ASYMP: Fault-tolerant Mining of Massive Graphs

12/28/2017 ∙ by Eduardo Fleury, et al. ∙ 0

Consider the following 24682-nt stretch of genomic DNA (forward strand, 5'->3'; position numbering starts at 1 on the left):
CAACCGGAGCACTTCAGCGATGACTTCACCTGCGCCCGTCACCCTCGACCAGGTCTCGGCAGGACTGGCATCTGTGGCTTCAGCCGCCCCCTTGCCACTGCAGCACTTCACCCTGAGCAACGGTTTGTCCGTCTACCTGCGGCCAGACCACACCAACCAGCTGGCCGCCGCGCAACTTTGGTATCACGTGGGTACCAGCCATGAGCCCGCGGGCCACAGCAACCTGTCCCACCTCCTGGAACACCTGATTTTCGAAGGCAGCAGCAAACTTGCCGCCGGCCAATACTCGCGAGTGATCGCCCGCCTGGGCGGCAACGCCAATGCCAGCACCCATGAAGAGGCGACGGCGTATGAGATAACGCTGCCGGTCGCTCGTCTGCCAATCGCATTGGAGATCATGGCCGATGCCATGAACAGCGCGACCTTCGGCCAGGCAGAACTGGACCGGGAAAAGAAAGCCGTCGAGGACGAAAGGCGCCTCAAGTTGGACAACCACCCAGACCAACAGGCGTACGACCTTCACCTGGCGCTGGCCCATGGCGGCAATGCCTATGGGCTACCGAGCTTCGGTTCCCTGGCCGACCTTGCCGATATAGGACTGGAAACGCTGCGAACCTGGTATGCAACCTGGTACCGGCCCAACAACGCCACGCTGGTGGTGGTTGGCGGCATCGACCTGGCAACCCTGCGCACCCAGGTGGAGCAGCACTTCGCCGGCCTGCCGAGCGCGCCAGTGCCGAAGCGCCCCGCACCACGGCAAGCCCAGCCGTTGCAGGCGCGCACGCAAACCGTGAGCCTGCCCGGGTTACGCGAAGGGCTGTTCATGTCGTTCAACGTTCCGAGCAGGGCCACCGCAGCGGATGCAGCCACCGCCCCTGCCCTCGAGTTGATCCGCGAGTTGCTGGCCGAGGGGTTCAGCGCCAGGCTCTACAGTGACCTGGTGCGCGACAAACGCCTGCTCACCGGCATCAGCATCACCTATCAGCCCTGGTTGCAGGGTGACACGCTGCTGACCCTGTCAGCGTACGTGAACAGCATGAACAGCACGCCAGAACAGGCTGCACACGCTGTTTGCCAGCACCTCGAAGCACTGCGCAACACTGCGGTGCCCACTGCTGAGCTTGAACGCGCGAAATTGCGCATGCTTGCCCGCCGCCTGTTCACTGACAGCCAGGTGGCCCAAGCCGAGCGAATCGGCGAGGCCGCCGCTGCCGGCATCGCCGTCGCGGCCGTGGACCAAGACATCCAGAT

We present ASYMP, a distributed graph processing system developed for the timely analysis of graphs with trillions of edges. ASYMP has several distinguishing features including a robust fault tolerance mechanism, a lockless architecture which scales seamlessly to thousands of machines, and efficient data access patterns to reduce per-machine overhead. ASYMP is used to analyze the largest graphs at Google, and the graphs we consider in our empirical evaluation here are, to the best of our knowledge, the largest considered in the literature. Our experimental results show that compared to previous graph processing frameworks at Google, ASYMP can scale to larger graphs, operate on more crowded clusters, and complete real-world graph mining analytic tasks faster. First, we evaluate the speed of ASYMP, where we show that across a diverse selection of graphs, it runs Connected Component 3-50x faster than state of the art implementations in MapReduce and Pregel. Then we demonstrate the scalability and parallelism of this framework: first by showing that the running time increases linearly by increasing the size of the graphs (without changing the number of machines), and then by showing the gains in running time while increasing the number of machines. Finally, we demonstrate the fault-tolerance properties for the framework, showing that inducing 50 increases the running time by only 41

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